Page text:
Back in 2018 the Fourth National Climate Assessment, a climate change report created by, “A team of more than 300 federal and non-federal experts—including individuals from federal, state, and local governments, tribes and Indigenous communities, national laboratories, universities, and the private sector,” stated that:

With continued growth in emissions at historic rates, annual losses in some economic sectors are projected to reach hundreds of billions of dollars by the end of the century – more than the current gross domestic product (GDP) of many US states…Without substantial and sustained global mitigation and regional adaptation efforts, climate change is expected to cause growing losses to American infrastructure and property and impede the rate of economic growth over this century.

The National Climate Assessment

According to the BBC, Trump responded to the aforementioned report by saying, “I don’t believe it.” Trump also stated his intent to withdraw the U.S from the Paris Agreement in 2017, which was a global agreement between nations to work on ways to combat climate change.

According to ec.europa.eu, the Paris Agreement, “Sets out a global framework to avoid dangerous climate change by limiting global warming to well below 2°C and pursuing efforts to limit it to 1.5°C. It also aims to strengthen countries’ ability to deal with the impacts of climate change and support them in their efforts. The Paris Agreement is the first-ever universal, legally binding global climate change agreement.”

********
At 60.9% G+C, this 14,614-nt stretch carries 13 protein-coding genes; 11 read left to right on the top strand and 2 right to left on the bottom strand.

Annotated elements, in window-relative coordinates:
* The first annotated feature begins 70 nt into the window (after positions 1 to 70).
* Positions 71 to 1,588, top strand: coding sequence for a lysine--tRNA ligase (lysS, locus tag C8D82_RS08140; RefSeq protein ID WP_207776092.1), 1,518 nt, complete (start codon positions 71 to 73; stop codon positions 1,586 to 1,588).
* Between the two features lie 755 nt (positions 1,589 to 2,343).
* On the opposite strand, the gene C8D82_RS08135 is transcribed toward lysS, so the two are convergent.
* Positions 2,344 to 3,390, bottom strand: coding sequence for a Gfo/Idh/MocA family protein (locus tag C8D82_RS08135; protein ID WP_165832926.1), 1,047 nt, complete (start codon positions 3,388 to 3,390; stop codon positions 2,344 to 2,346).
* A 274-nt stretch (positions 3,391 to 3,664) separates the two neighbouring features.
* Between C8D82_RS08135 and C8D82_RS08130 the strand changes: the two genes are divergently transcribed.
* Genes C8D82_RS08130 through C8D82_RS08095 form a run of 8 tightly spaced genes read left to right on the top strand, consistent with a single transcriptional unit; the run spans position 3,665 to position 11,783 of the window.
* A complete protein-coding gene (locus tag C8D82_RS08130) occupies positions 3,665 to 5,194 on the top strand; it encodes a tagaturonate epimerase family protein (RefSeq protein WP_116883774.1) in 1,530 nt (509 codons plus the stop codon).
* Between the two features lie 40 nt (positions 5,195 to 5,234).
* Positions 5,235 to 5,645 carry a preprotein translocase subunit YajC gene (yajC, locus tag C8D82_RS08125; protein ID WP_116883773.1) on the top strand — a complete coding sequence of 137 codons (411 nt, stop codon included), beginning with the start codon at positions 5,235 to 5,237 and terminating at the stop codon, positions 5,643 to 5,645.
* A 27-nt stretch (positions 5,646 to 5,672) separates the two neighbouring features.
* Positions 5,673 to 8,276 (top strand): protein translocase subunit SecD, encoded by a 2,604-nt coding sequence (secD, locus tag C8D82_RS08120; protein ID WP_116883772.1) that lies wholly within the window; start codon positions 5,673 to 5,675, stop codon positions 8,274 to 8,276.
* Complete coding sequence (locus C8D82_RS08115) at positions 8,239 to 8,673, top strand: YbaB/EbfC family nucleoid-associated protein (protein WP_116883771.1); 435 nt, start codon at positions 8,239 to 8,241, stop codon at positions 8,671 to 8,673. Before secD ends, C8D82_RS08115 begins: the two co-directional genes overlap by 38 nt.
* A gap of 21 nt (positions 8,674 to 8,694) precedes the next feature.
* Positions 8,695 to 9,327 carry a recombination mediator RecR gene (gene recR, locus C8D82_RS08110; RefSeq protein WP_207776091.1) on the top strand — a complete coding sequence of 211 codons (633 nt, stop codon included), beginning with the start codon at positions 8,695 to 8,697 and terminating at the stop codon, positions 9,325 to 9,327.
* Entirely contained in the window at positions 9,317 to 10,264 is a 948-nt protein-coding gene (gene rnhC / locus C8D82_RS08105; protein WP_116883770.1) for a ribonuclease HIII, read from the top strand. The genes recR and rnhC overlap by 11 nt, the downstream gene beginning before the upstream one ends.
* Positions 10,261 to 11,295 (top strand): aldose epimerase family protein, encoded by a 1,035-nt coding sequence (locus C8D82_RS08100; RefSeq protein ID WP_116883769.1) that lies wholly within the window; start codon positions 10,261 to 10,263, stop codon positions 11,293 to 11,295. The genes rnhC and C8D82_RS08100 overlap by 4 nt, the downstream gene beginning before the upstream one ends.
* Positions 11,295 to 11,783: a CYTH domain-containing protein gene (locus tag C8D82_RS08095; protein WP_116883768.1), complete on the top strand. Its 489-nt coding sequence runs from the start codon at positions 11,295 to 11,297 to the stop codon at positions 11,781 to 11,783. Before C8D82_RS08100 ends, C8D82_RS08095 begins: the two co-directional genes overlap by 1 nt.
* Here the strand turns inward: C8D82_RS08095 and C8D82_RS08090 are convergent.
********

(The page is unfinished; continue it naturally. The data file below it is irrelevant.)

U.S Secretary of State Mike Pompeo said last year that, “President Trump made the decision to withdraw from the Paris Agreement because of the unfair economic burden imposed on American workers, businesses, and taxpayers by US pledges made under the agreement.” (Via climatechangenews.com)

According to a World Resources Institute report, the Trump administration has made changes to legislation initially created to combat climate change. For example:

  1. The Trump administration weakened rules set by the Obama administration that, “required auto companies to make vehicles 4.7% more efficient each year.” (Per The Guardian.)
  2. In 2019, the Trump EPA proposed to eliminate existing standards requiring oil and gas companies to monitor and repair leaks of methane — another super pollutant — from both new and existing equipment.”
  3. The Trump administration took apart the “Clean Power Plan,” and reworked it in a way which, “According to the agency’s [Environmental Protection Agency] own analysis — could result in 1,400 additional premature deaths from air pollution and $30 billion in health damages per year compared to the original Clean Power Plan, with the most dire impacts felt in the Midwest.”

How does Joe Biden stand on the aforementioned issues? Let’s explore.


Remember the Tax Cuts and Jobs Act Trump signed into law? Biden would repeal the income tax reduction for citizens making over $400,000, according to the taxfoundation.org. According to the Tax Foundation, Biden would also, “Increase the 12.4 percent payroll tax on wage and self-employment income earned above $400,000,” as well as, “Taxing capital gains at ordinary income tax rates—up from a top rate of 23.8 percent today—for those earning over $1 million.”